Different Types Of Home Gyms You Can Set Up

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Suppose I do a workout without weights or online yoga classes at home; would I be exaggerating if I went around telling people “I have a home gym?” I don’t, mind you, I’m stating it as an example.

In other words, do I need an elaborate full body weight lifting system in order to say “I’m off to my gym for a workout?” Or is a gym as simple as a dedicated floor space where you do any type of workout?

The term “home gym” is not very clear. You can buy all-in-one comprehensive resistance training systems. Yet, it’s not my view that you need weight lifting equipment in your home to say you have a gym. I prefer a broader view of the term to mean any dedicated workout space in your home. That means if you run on a treadmill, or do aerobics, yoga, or Pilates, using no weights, for instance, in a dedicated space, then call your workout space a gym

So far, all I’ve written is pretty straightforward and maybe you’re wondering “so what?” The point is I want to set the context for the various types of home gyms you can set up – all very different, yet home gyms nevertheless.

Now to the heart of the matter.

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Broadly speaking, there are 4 types of gyms you can set up in your home

1. Studio Gym

A studio gym is basically a bare space where you do workouts that don’t require any significant apparatus such as a treadmill or resistance training system. Types of workouts you would do in a studio gym would be yoga, aerobics, and the weightless workouts you follow along in a book or DVD

2. Cardio Gym

If you have a space where you use a treadmill, exercise bike, elliptical trainer, stepper, vibration machine, and/or a rower, this would be a cardio gym. Some people have several cardio machines while other people have one.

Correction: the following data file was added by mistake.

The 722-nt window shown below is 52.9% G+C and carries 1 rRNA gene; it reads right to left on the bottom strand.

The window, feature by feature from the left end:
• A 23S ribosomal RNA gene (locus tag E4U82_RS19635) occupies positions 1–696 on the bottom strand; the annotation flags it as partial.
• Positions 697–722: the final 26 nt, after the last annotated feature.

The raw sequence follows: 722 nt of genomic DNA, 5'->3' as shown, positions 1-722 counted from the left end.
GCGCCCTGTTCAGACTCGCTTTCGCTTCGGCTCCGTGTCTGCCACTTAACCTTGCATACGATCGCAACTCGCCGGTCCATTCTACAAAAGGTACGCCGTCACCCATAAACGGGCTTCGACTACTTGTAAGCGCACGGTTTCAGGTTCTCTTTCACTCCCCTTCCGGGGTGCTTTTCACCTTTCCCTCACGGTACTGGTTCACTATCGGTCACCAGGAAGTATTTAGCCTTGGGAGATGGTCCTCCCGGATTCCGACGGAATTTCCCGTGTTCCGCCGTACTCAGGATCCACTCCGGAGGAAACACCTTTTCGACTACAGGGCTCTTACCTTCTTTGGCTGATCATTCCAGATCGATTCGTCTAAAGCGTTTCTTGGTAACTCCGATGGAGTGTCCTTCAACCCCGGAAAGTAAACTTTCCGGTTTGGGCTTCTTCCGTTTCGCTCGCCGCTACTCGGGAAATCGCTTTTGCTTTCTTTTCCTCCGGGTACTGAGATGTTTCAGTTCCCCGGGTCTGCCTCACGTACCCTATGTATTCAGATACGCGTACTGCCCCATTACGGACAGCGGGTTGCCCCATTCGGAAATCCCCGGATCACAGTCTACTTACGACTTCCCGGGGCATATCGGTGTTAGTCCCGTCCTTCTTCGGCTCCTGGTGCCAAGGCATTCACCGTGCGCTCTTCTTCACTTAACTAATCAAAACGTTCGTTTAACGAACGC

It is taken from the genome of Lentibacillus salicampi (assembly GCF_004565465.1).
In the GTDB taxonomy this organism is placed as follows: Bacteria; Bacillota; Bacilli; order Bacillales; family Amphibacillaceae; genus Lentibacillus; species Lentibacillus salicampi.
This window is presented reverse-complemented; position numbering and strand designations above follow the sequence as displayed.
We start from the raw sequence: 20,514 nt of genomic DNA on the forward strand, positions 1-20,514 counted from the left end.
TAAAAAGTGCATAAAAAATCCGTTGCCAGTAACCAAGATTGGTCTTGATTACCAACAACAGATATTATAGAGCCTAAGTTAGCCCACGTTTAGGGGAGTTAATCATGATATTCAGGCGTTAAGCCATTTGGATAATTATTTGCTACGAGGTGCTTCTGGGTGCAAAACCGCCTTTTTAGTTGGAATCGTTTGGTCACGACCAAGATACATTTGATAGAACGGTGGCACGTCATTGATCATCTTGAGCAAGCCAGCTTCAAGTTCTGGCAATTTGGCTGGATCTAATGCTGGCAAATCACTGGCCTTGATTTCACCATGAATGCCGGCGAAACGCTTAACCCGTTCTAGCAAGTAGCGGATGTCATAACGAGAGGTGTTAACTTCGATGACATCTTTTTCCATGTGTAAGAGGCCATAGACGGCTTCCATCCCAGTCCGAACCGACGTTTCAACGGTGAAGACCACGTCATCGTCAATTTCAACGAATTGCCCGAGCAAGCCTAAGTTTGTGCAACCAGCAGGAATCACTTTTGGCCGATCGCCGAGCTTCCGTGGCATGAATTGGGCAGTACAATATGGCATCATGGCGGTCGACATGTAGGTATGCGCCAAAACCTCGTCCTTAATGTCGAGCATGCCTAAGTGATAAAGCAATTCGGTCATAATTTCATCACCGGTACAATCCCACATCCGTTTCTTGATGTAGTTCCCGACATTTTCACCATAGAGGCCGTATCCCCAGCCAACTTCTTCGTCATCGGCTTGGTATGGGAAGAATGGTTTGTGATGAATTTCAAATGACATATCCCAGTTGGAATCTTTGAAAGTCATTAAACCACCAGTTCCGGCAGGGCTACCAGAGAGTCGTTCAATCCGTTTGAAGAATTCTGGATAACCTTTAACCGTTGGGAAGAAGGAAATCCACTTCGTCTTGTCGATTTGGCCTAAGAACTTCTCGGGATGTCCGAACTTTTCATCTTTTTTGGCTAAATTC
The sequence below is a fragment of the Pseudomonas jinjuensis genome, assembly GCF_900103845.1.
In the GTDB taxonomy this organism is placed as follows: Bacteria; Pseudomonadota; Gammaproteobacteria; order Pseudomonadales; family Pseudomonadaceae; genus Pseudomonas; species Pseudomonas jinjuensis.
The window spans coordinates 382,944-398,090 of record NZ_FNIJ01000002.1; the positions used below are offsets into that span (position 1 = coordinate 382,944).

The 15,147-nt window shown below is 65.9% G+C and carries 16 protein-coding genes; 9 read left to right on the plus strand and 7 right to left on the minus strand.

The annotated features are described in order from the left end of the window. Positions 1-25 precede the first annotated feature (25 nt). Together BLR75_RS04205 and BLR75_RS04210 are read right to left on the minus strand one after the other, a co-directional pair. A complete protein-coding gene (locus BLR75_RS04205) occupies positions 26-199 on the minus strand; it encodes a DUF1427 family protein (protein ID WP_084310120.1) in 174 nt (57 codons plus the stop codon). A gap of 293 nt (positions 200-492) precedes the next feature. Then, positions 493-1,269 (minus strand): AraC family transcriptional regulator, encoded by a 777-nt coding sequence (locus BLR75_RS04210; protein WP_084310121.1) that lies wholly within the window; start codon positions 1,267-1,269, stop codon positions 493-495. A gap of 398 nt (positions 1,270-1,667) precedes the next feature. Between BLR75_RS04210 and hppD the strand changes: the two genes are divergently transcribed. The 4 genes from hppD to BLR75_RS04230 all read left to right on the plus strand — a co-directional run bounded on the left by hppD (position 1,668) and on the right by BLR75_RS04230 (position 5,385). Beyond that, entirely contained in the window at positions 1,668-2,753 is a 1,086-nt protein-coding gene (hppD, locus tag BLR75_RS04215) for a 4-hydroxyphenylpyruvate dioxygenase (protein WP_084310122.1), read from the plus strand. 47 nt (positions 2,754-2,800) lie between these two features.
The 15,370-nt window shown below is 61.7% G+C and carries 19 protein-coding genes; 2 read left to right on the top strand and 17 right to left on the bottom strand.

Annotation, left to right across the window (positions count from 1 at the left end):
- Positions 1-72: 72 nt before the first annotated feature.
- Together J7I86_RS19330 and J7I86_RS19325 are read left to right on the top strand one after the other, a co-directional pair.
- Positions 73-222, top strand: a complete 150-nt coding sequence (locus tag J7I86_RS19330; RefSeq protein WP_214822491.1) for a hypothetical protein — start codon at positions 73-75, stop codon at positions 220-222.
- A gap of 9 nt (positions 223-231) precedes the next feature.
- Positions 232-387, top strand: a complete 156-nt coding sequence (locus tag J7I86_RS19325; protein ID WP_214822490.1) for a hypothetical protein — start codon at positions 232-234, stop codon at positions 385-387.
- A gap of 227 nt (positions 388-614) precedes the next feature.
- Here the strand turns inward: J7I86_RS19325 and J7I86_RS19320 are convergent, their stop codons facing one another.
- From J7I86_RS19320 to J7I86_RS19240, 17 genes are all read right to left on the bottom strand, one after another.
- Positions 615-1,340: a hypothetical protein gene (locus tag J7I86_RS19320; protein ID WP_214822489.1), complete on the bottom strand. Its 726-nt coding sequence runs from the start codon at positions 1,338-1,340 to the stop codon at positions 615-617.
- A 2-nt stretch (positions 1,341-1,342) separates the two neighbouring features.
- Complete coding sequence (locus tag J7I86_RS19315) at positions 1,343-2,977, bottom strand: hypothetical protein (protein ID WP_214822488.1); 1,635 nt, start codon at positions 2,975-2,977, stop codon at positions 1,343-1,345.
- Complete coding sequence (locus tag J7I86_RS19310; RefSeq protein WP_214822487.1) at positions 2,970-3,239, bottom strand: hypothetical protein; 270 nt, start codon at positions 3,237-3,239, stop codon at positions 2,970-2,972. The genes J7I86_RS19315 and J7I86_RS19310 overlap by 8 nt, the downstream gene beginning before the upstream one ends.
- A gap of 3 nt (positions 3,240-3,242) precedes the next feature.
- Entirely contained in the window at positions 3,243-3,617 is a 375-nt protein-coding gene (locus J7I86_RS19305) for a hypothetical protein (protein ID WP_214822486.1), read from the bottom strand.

3. Weight Lifting Gym

This is the type of gym most people conjure up in their minds when using the term “home gym.” There are 3 types of weight lifting gyms, generally speaking:

  1. Lever-based: is a single or multi-station weight training system that uses levers and weight plates for resistance.
  2. Machine-based: is a single or multi-station weight training system that uses cables, rods, and/or pulleys.
  3. Free weight: is a free-weight gym – whether a set of dumbbells and a bench, or a fully decked out free weight gym with squat racks, bench press, rack of dum bells and barbells, benches – much like a commercial free weight gym.

4. Hybrid Gym

If you’re into cross training like me, then you may have a gym in which you have a combination of the above. For example, you may have a lever-based weight training system, an elliptical machine, and floor space for yoga.

What type of home gym is best for you?

Home gyms are a work in progress. You might start with a studio gym and then buy a cardio machine. In time as you get into different types of workouts, your gym may change. Or, maybe you do only yoga and won’t ever buy any gym equipment. Obviously there is not a one-size-fits all.

I can tell you from my experience that I’m always looking for more cool fitness equipment and workout programs to add to my workout space. I guess that’s the nature of a cross trainer – always mixing it up and keeping it interesting.



Source by Steven J. Bancroft

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